“Artists are people who are not at all interested in the facts—only in the truth. You get the facts from outside. The truth you get from inside.” --Ursula K. LeGuin

Tuesday, January 10, 2017

The Peacock and The Frog

Dear Writers,

Perhaps you can relate:

A long time ago I did a visualization to find my totem animal.

In my mind’s eye, I traveled down a path and stopped before bushes that rustled telling me that something was hiding within them. I coaxed, expecting to see some cute little furry animal, “You can come out now."

To my surprise, the animal that strutted out of the bushes was a peacock.

A male peacock in all his finery.

Fast forward: We bought a house in Riverside California. When my little daughter and I visited the empty house, I looked up through a clerestory window, and there on the roof was a peacock.

I figured it was an omen—my first encounter with my peacock.

We lived up a hill from a park, and he was a frequent visitor. From our roof, he could survey the countryside.

A few years later we bought property in Marcola Oregon, and upon visiting the property, what did we see?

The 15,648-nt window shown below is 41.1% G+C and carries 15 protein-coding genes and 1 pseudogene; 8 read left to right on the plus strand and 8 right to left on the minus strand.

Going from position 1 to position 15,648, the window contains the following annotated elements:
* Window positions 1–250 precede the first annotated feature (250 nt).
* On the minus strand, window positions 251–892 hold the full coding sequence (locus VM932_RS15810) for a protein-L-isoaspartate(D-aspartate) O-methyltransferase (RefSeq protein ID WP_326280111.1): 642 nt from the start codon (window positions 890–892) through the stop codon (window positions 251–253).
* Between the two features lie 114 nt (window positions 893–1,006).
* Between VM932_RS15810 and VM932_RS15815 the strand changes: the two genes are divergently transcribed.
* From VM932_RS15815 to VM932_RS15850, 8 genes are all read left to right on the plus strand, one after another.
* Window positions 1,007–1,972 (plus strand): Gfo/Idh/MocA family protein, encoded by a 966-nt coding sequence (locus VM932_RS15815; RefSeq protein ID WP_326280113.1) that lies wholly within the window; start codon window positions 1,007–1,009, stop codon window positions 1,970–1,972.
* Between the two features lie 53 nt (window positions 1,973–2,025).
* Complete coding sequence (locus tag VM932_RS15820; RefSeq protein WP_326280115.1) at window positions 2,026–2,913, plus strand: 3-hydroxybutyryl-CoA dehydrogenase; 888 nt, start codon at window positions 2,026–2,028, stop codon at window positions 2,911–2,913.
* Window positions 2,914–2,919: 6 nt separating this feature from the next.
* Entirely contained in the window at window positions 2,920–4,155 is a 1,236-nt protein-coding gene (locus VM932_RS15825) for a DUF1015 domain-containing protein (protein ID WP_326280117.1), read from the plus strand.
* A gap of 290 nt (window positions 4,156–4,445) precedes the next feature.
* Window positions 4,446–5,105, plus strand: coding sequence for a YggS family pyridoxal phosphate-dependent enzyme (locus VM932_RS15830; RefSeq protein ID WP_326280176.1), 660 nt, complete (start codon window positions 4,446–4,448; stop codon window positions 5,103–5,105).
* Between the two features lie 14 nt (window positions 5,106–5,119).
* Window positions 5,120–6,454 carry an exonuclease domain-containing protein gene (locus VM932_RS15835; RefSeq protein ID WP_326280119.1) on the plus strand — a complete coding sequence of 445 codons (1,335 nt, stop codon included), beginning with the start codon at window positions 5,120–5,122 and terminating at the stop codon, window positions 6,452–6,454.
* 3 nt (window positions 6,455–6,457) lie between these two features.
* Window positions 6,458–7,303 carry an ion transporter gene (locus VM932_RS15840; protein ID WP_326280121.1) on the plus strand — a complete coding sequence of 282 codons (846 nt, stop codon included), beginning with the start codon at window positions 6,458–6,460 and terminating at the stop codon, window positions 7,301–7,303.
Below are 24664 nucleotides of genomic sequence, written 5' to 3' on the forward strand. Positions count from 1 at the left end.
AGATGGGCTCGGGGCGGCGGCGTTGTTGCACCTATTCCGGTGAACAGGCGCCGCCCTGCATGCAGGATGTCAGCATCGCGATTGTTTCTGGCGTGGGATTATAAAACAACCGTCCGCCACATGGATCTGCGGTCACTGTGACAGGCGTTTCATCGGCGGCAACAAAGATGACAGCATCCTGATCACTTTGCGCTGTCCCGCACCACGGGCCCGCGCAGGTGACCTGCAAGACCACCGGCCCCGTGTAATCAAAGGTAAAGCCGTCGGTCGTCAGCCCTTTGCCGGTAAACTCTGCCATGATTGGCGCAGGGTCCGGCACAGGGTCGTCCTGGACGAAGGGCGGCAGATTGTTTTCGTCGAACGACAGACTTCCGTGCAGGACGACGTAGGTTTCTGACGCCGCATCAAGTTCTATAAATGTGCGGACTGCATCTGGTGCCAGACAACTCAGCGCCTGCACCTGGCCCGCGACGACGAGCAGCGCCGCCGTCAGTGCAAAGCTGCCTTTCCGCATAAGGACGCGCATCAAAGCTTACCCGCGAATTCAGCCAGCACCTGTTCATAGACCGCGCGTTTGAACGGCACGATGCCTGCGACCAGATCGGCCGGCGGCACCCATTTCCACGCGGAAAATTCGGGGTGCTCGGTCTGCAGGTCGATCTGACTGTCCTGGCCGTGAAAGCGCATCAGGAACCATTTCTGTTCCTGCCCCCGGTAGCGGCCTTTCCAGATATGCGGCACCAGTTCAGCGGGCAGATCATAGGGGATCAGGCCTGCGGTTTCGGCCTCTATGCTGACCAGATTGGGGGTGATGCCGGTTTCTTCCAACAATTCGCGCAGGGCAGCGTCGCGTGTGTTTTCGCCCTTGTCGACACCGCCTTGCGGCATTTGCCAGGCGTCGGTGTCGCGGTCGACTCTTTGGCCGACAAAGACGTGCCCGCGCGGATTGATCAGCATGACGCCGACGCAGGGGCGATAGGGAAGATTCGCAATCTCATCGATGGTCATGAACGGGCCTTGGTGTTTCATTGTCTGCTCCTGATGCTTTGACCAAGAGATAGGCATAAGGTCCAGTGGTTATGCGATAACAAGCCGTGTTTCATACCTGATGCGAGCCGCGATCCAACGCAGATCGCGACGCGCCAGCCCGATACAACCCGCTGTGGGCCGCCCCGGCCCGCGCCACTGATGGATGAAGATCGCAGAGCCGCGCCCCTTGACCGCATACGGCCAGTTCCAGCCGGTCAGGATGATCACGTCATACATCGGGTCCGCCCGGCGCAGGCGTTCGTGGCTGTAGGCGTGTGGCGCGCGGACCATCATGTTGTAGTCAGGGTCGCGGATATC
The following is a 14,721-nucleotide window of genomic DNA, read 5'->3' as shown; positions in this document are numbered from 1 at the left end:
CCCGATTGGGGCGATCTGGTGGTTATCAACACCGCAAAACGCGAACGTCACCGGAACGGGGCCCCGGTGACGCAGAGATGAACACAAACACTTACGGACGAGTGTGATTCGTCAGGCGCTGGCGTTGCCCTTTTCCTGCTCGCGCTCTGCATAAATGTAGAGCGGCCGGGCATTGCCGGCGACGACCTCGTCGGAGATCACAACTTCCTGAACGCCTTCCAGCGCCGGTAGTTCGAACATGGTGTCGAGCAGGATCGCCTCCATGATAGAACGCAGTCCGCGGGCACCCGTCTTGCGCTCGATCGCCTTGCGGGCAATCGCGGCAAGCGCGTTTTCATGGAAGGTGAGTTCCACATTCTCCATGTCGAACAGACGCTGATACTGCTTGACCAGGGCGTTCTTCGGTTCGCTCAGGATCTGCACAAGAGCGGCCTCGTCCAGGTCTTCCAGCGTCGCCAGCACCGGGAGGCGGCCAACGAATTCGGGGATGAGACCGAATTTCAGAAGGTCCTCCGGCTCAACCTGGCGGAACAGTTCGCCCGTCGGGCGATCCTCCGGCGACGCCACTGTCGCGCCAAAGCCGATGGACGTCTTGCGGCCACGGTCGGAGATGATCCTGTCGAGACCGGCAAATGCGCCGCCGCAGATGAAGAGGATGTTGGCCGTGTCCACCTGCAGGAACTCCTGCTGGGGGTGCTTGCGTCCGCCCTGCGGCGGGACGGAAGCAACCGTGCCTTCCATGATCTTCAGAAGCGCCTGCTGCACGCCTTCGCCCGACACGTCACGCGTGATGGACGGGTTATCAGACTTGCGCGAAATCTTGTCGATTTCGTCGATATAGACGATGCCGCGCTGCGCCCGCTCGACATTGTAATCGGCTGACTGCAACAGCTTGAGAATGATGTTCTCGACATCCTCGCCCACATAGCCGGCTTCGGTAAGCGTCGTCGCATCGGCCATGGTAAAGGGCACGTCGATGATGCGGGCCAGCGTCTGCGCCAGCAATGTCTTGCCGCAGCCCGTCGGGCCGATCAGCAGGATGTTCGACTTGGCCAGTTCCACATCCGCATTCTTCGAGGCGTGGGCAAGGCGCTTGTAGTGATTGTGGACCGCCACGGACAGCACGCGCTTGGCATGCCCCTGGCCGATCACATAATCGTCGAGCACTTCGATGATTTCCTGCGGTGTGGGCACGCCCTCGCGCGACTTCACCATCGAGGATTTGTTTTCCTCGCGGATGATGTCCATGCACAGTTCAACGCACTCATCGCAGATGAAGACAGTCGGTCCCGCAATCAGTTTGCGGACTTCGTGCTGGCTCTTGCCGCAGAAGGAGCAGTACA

A peacock!

 Later on, we would see him running with the wild turkeys.

And then last week I visited our new house, and looking out the bedroom window, what did I see on the fence?

 A peacock!

I couldn’t believe it. I was yelling for the dog to come see.

In the sleepy little town of Junction City Oregon, in the middle of winter, in a neighborhood, I never in my wildest dreams would think I would see a peacock, but I did.

Is this telling me something or what?

If I roll back the time to shortly after my first encounter with the visionary peacock, I visited the bushes again and asked the peacock, “Why do you stay hidden here in the bushes?”

“Because,” he answered, “Here I am the only peacock.”

It’s time for me to join the other peacocks.  In light of this, I am publishing my Island book on Kindle Select. Just a tad bit more editing and it's good to go. No peacocks in it.  It’s not about the peacock. The peacock is grace, vision, a kick in the pants to get with it. I don't know why he is associated with houses, perhaps because I have houses and writing mixed up with each representing significant potential.

I accept his visitation with gratitude.

We saw no peacocks during the year we spent in Hawaii. That year was a hiding-away place, not a be-seen place. It was a time of contemplation, of re-grouping, of finding oneself.

 The peacocks we saw on an earlier trip to Hawaii lived in a fabulous hotel, wandering in and out at will, meandering over expensive carpeting and roosting in the beams of the amazing foyer.  No hiding away for those peacocks—and they had a person to clean up after them.

I wonder what it would take to be the most read book on the month on Kindle. Most read books receive a bonus, and that's the reason I'm asking. I don’t believe it is as strange as seeing three peacocks associated with three new houses.

My book will be called The Frog’s Song. “The frog calls the rain that settles the dust for our journey.”